Category archives for

– Content Marketing –

My Inner Crybaby Is Crying Uncle

by · February 17, 2015

Awards season is ad season, as well. What began with #Downerbowl will end with the Oscars, and we will all be able to see that this year, the theme in agency land was creating emotion. Much like a few years back, it was trying to convince brands to be human. Both of these themes are really close to being successful, yet they miss the mark in my mind. A brand cannot be human. It should instead try to be useful. It is more attainable and reasonable. A brand is not human; it is a business. And if it is a good business, it offers products and services that are useful to people. Therefore, useful should be the place from which the brand communicates. As for creating emotion, this one was soooo close I could taste it. The miss was this: creating emotion for the sake of emotion is manipulative and off-putting.

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Video, Audio and Imagery May Set Your Brand Apart in 2015

by · January 12, 2015

Reading the tea leaves in the social space isn’t always easy. But think about what you’ve seen from those of us pounding the pavement with Facebook’s algorithms and the ever-growing challenges of earned media.

Every marketing hack and their brother has a podcast now. Most of them are video podcasts repurposed as audio as a supplement. Some people have both audio podcasts and short videos to drive their activity. And, if you’re paying attention, you’ve also noticed that the smart ones are using more and more images – specifically text on photo – to capture they eye as people scroll through their feeds.

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How Do You Compete Against Big Money?

by · November 3, 2014

The question was posed: “How do I compete against Booking.com, which has a billion-dollar ad budget?” The audience member was a destination marketer. I was the unfortunate speaker left to answer.

Even my friend Tom Martin, in the audience after having talked earlier in the day at TBEX Europe last Friday, perked up. He later told me, upon hearing the question, he thought, “Ooooh! This ought to be good!”

It’s not easy competing against those with big dollars. Whether through paid advertising, paid search or engaging agency partners with massive teams and resources, when you are a have, you can easily outshine the have-nots.

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More on Finding Your Content Mojo

by · August 7, 2014

In a conversation in the SME: Digital (SoCoCo) office, I realized I do not have a lot of online conversations about stuff people normally talk about on social media. I rarely rehash episodes of the Bachelorette. Never review a movie or rate a restaurant. And for the love of God, I do not care which member of the Breakfast Club BuzzFeed thinks I would be! (Bonus points below if you knew me in high school and want to tell people who I was.)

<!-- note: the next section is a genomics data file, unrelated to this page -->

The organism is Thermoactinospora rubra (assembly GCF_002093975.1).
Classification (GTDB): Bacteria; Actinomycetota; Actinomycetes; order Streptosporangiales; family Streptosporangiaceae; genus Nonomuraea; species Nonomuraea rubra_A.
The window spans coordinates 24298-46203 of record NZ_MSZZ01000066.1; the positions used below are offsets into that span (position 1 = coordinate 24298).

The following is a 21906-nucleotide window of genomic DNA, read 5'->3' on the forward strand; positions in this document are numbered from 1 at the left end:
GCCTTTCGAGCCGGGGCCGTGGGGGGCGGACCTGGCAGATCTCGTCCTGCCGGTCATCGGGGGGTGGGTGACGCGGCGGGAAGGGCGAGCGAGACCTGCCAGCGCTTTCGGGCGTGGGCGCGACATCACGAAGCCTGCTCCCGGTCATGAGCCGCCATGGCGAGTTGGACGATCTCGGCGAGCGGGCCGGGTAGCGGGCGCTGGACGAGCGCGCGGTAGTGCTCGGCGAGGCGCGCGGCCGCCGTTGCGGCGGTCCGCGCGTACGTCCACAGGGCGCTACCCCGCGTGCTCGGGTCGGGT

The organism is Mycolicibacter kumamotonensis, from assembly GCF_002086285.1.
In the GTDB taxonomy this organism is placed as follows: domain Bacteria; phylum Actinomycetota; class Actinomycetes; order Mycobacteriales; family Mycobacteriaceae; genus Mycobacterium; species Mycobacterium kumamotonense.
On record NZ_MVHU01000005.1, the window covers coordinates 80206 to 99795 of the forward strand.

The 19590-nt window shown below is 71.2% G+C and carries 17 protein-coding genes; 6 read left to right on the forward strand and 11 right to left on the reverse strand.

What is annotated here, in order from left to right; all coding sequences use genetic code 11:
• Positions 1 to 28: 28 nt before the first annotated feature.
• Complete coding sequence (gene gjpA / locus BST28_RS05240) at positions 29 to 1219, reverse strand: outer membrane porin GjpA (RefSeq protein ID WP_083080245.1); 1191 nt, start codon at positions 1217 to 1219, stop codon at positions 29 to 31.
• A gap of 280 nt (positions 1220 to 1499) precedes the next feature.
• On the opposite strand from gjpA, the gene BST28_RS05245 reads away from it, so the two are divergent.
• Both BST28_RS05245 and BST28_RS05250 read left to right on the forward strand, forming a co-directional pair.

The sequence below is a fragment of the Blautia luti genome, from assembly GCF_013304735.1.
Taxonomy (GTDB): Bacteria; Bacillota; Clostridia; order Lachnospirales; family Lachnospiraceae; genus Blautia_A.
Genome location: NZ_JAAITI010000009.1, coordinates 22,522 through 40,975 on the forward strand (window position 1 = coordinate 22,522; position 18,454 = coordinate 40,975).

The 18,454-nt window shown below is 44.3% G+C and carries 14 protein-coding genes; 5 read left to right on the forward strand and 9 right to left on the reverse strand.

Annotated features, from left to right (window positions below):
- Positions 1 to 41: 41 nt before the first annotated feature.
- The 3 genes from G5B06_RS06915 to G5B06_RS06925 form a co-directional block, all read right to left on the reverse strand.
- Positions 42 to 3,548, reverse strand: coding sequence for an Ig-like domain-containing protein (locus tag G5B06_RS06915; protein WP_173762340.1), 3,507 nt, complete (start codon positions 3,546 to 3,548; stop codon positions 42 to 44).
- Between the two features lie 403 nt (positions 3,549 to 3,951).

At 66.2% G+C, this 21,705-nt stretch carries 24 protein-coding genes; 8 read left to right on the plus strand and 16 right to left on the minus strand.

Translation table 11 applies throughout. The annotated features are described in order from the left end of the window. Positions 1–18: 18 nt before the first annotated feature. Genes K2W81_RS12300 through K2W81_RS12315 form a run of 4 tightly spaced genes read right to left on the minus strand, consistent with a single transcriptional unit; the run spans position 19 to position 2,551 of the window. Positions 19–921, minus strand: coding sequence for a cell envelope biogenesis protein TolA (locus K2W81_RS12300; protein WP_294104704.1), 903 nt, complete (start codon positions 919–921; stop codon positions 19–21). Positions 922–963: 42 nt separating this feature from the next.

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Content Lessons From The Real Pros

by · July 21, 2014

Saturday night’s Dwight Yoakam show at the annual Forecastle Festival in Louisville was my fourth or fifth time seeing him. Not many famous people hail from my hometown, and fellow Pikevillians tend to keep track of the ones that do.

One subtlety I noticed about Yoakum’s performance this time around that was different than my previous concerts was the choice of material. Yoakam and band played a wide variety of his hits from as far back as Guitars, Cadillacs, Etc., Etc., his first album from 1986. At previous shows, he played mostly songs from whatever album he was touring to support with a handful of hits from throughout the years. He has always done a medley tribute to Buck Owens, including Streets of Bakersfield, but pretty much sticks to the current LP’s tunes.

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Eight tips to kick summer’s butt

by · June 18, 2014

It’s summer and in our house that generally means crazy town. My husband and I both telecommute, which is awesome and also a challenge. We both have flexible work environments so we split time during the workday and take turns as parents with our son.

To many people this sounds completely awesome and ideal. And in so many ways it is. What falls apart? Things like extra blog posts, webinars, working out, grocery store visits, you know… life. (I promise I’m getting to the point) And then it struck me, this should be the time of year when we appreciate the glory of summer and instead of freaking out about not getting to every little thing, we get a 10-12 week period of time to change gears. So, let’s embrace it with the following tips that we can apply to work and home:

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